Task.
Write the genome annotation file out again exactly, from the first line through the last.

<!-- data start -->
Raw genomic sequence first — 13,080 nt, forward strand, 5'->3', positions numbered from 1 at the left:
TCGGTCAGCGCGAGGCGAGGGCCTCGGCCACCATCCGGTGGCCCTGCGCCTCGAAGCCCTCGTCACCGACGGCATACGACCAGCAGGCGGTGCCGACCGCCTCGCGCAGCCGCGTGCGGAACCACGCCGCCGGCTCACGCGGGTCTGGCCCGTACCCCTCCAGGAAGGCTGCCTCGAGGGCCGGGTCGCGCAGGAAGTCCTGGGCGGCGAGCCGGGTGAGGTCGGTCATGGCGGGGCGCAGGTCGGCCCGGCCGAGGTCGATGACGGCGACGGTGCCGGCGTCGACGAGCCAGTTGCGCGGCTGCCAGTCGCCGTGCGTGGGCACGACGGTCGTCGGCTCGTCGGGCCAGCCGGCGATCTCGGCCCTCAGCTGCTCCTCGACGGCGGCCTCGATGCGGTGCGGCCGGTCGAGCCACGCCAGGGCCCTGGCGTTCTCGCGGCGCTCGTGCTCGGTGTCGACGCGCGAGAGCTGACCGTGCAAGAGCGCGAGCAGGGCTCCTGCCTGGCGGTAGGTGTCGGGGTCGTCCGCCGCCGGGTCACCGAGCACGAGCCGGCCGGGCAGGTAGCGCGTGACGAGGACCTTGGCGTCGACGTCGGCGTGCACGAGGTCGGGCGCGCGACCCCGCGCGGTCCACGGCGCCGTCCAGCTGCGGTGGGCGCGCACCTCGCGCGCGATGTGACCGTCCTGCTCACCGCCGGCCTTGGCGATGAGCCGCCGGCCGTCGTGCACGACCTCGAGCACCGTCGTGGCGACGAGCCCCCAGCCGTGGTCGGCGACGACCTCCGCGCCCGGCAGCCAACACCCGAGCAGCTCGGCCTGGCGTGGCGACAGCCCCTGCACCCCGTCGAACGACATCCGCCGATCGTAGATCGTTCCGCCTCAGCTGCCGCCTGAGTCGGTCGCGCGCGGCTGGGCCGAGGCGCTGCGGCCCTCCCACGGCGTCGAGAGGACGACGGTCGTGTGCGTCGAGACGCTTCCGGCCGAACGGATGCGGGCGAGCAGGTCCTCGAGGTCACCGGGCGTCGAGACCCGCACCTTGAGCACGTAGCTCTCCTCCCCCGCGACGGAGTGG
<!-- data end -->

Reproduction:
Raw genomic sequence first — 13,080 nt, forward strand, 5'->3', positions numbered from 1 at the left:
TCGGTCAGCGCGAGGCGAGGGCCTCGGCCACCATCCGGTGGCCCTGCGCCTCGAAGCCCTCGTCACCGACGGCATACGACCAGCAGGCGGTGCCGACCGCCTCGCGCAGCCGCGTGCGGAACCACGCCGCCGGCTCACGCGGGTCTGGCCCGTACCCCTCCAGGAAGGCTGCCTCGAGGGCCGGGTCGCGCAGGAAGTCCTGGGCGGCGAGCCGGGTGAGGTCGGTCATGGCGGGGCGCAGGTCGGCCCGGCCGAGGTCGATGACGGCGACGGTGCCGGCGTCGACGAGCCAGTTGCGCGGCTGCCAGTCGCCGTGCGTGGGCACGACGGTCGTCGGCTCGTCGGGCCAGCCGGCGATCTCGGCCCTCAGCTGCTCCTCGACGGCGGCCTCGATGCGGTGCGGCCGGTCGAGCCACGCCAGGGCCCTGGCGTTCTCGCGGCGCTCGTGCTCGGTGTCGACGCGCGAGAGCTGACCGTGCAAGAGCGCGAGCAGGGCTCCTGCCTGGCGGTAGGTGTCGGGGTCGTCCGCCGCCGGGTCACCGAGCACGAGCCGGCCGGGCAGGTAGCGCGTGACGAGGACCTTGGCGTCGACGTCGGCGTGCACGAGGTCGGGCGCGCGACCCCGCGCGGTCCACGGCGCCGTCCAGCTGCGGTGGGCGCGCACCTCGCGCGCGATGTGACCGTCCTGCTCACCGCCGGCCTTGGCGATGAGCCGCCGGCCGTCGTGCACGACCTCGAGCACCGTCGTGGCGACGAGCCCCCAGCCGTGGTCGGCGACGACCTCCGCGCCCGGCAGCCAACACCCGAGCAGCTCGGCCTGGCGTGGCGACAGCCCCTGCACCCCGTCGAACGACATCCGCCGATCGTAGATCGTTCCGCCTCAGCTGCCGCCTGAGTCGGTCGCGCGCGGCTGGGCCGAGGCGCTGCGGCCCTCCCACGGCGTCGAGAGGACGACGGTCGTGTGCGTCGAGACGCTTCCGGCCGAACGGATGCGGGCGAGCAGGTCCTCGAGGTCACCGGGCGTCGAGACCCGCACCTTGAGCACGTAGCTCTCCTCCCCCGCGACGGAGTGG